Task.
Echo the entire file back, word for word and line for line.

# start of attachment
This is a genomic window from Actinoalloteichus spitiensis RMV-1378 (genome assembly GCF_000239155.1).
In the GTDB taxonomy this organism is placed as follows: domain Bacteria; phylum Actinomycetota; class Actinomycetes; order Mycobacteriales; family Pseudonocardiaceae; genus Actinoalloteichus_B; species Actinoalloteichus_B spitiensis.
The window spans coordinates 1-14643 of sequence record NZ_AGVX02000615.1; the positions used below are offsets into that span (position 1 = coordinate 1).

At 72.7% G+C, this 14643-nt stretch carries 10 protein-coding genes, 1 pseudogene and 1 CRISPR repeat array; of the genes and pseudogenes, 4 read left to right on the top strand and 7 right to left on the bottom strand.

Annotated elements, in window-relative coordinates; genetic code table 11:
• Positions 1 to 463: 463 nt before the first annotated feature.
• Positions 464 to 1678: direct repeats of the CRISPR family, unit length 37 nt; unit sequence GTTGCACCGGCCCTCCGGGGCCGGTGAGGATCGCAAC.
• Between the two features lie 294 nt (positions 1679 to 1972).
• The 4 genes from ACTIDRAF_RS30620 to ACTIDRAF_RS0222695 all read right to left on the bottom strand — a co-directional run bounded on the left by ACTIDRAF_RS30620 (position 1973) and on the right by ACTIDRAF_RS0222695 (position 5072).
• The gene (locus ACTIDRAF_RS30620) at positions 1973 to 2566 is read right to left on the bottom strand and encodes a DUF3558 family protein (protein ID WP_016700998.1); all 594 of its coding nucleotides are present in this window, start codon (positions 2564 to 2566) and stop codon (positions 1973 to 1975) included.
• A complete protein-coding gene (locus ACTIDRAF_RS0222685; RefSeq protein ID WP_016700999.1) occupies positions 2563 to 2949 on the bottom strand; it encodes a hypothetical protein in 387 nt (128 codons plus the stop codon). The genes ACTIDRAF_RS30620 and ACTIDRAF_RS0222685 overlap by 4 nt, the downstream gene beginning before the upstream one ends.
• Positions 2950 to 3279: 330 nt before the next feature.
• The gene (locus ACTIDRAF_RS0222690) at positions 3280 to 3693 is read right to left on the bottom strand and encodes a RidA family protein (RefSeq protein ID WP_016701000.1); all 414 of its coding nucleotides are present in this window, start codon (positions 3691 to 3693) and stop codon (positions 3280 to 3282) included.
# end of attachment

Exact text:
This is a genomic window from Actinoalloteichus spitiensis RMV-1378 (genome assembly GCF_000239155.1).
In the GTDB taxonomy this organism is placed as follows: domain Bacteria; phylum Actinomycetota; class Actinomycetes; order Mycobacteriales; family Pseudonocardiaceae; genus Actinoalloteichus_B; species Actinoalloteichus_B spitiensis.
The window spans coordinates 1-14643 of sequence record NZ_AGVX02000615.1; the positions used below are offsets into that span (position 1 = coordinate 1).

At 72.7% G+C, this 14643-nt stretch carries 10 protein-coding genes, 1 pseudogene and 1 CRISPR repeat array; of the genes and pseudogenes, 4 read left to right on the top strand and 7 right to left on the bottom strand.

Annotated elements, in window-relative coordinates; genetic code table 11:
• Positions 1 to 463: 463 nt before the first annotated feature.
• Positions 464 to 1678: direct repeats of the CRISPR family, unit length 37 nt; unit sequence GTTGCACCGGCCCTCCGGGGCCGGTGAGGATCGCAAC.
• Between the two features lie 294 nt (positions 1679 to 1972).
• The 4 genes from ACTIDRAF_RS30620 to ACTIDRAF_RS0222695 all read right to left on the bottom strand — a co-directional run bounded on the left by ACTIDRAF_RS30620 (position 1973) and on the right by ACTIDRAF_RS0222695 (position 5072).
• The gene (locus ACTIDRAF_RS30620) at positions 1973 to 2566 is read right to left on the bottom strand and encodes a DUF3558 family protein (protein ID WP_016700998.1); all 594 of its coding nucleotides are present in this window, start codon (positions 2564 to 2566) and stop codon (positions 1973 to 1975) included.
• A complete protein-coding gene (locus ACTIDRAF_RS0222685; RefSeq protein ID WP_016700999.1) occupies positions 2563 to 2949 on the bottom strand; it encodes a hypothetical protein in 387 nt (128 codons plus the stop codon). The genes ACTIDRAF_RS30620 and ACTIDRAF_RS0222685 overlap by 4 nt, the downstream gene beginning before the upstream one ends.
• Positions 2950 to 3279: 330 nt before the next feature.
• The gene (locus ACTIDRAF_RS0222690) at positions 3280 to 3693 is read right to left on the bottom strand and encodes a RidA family protein (RefSeq protein ID WP_016701000.1); all 414 of its coding nucleotides are present in this window, start codon (positions 3691 to 3693) and stop codon (positions 3280 to 3282) included.